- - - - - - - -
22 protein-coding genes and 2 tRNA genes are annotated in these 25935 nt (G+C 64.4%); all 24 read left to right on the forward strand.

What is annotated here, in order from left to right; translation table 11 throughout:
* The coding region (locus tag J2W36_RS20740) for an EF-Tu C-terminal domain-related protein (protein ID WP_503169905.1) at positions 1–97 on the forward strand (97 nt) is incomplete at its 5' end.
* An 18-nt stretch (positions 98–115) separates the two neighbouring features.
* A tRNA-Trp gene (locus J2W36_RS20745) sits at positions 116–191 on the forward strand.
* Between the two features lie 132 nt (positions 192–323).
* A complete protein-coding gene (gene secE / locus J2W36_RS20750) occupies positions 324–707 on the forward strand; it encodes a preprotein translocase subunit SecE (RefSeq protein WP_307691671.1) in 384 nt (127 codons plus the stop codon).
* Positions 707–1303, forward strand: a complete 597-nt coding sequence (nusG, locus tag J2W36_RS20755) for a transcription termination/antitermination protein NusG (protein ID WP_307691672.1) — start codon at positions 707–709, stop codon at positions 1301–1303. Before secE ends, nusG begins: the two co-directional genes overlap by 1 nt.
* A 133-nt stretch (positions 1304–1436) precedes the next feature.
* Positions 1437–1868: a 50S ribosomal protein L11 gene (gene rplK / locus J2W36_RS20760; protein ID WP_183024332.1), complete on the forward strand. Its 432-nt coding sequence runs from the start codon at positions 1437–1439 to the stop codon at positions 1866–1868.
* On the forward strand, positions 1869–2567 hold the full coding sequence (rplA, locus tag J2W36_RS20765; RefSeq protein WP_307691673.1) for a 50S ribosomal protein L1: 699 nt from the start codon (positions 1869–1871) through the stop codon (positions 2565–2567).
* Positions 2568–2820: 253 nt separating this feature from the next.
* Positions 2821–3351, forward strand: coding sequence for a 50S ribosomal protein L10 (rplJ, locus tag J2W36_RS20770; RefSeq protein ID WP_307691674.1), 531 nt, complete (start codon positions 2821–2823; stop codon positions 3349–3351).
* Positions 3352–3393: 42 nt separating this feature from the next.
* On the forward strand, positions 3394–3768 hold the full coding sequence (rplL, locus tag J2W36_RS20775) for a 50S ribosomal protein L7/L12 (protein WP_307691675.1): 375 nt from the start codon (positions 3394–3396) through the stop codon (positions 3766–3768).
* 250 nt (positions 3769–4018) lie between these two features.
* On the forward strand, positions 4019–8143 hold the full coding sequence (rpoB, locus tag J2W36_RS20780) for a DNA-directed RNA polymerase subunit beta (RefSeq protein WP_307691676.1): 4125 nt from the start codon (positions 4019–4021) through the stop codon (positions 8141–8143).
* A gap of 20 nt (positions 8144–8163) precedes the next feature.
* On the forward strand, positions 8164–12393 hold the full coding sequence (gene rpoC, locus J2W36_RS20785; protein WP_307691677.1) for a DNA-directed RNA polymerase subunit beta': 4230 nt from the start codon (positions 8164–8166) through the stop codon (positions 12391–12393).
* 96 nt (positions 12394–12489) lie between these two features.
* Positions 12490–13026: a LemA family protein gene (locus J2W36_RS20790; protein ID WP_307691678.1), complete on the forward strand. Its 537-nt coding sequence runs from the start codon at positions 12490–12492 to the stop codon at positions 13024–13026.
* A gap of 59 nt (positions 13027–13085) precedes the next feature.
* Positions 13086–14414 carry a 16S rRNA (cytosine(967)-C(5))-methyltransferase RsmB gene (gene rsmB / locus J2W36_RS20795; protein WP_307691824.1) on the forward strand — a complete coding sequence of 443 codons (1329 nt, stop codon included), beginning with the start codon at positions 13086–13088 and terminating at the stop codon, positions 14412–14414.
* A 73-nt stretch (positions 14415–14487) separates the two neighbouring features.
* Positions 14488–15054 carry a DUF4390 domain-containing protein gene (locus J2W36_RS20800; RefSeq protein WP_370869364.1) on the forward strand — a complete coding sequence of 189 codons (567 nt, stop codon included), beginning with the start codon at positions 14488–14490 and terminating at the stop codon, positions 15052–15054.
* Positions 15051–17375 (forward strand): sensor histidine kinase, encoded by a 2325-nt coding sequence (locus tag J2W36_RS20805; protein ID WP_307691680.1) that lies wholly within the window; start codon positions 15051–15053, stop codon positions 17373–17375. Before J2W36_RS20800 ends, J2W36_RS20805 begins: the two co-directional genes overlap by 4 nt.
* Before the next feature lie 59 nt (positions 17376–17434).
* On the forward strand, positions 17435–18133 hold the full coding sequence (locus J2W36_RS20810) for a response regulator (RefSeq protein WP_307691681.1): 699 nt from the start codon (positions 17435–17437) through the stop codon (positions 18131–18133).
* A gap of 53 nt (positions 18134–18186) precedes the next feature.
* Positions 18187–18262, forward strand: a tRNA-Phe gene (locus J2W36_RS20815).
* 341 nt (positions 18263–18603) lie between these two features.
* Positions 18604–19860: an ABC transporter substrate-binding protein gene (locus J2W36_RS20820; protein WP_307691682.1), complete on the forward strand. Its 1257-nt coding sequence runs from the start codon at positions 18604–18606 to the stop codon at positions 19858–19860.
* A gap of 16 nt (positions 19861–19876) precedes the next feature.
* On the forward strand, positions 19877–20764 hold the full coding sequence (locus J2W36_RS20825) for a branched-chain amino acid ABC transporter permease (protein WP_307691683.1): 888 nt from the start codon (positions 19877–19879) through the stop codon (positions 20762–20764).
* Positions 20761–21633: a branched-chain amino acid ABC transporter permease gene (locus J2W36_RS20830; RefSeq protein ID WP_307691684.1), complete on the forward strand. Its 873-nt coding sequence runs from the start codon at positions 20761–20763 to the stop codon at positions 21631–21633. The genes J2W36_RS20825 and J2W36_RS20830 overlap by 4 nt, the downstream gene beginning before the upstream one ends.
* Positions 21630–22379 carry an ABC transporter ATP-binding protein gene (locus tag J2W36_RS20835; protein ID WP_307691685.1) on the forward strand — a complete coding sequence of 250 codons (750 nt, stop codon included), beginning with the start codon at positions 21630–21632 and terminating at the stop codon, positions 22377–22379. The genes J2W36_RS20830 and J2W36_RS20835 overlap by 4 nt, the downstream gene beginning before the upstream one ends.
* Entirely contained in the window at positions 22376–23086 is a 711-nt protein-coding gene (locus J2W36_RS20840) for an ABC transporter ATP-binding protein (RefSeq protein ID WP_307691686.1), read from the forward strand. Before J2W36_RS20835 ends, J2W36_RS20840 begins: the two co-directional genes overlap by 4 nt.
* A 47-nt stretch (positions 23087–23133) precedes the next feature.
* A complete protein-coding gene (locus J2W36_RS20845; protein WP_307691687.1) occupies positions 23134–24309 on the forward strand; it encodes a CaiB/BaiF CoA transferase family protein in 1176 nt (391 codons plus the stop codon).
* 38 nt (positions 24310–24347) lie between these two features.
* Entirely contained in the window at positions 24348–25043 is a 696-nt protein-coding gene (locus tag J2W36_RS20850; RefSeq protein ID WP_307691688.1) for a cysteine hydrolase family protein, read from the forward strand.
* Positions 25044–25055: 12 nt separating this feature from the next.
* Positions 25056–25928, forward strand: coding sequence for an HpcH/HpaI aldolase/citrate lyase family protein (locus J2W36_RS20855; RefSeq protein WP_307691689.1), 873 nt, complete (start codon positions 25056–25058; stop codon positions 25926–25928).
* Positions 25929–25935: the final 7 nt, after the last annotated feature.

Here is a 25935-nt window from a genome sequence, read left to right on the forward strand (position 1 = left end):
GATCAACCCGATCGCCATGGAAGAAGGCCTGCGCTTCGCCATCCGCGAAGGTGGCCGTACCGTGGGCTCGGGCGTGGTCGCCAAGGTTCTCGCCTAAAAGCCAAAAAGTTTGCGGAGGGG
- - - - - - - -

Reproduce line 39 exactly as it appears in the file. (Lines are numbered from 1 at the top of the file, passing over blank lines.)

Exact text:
* A complete protein-coding gene (locus J2W36_RS20845; protein WP_307691687.1) occupies positions 23134–24309 on the forward strand; it encodes a CaiB/BaiF CoA transferase family protein in 1176 nt (391 codons plus the stop codon).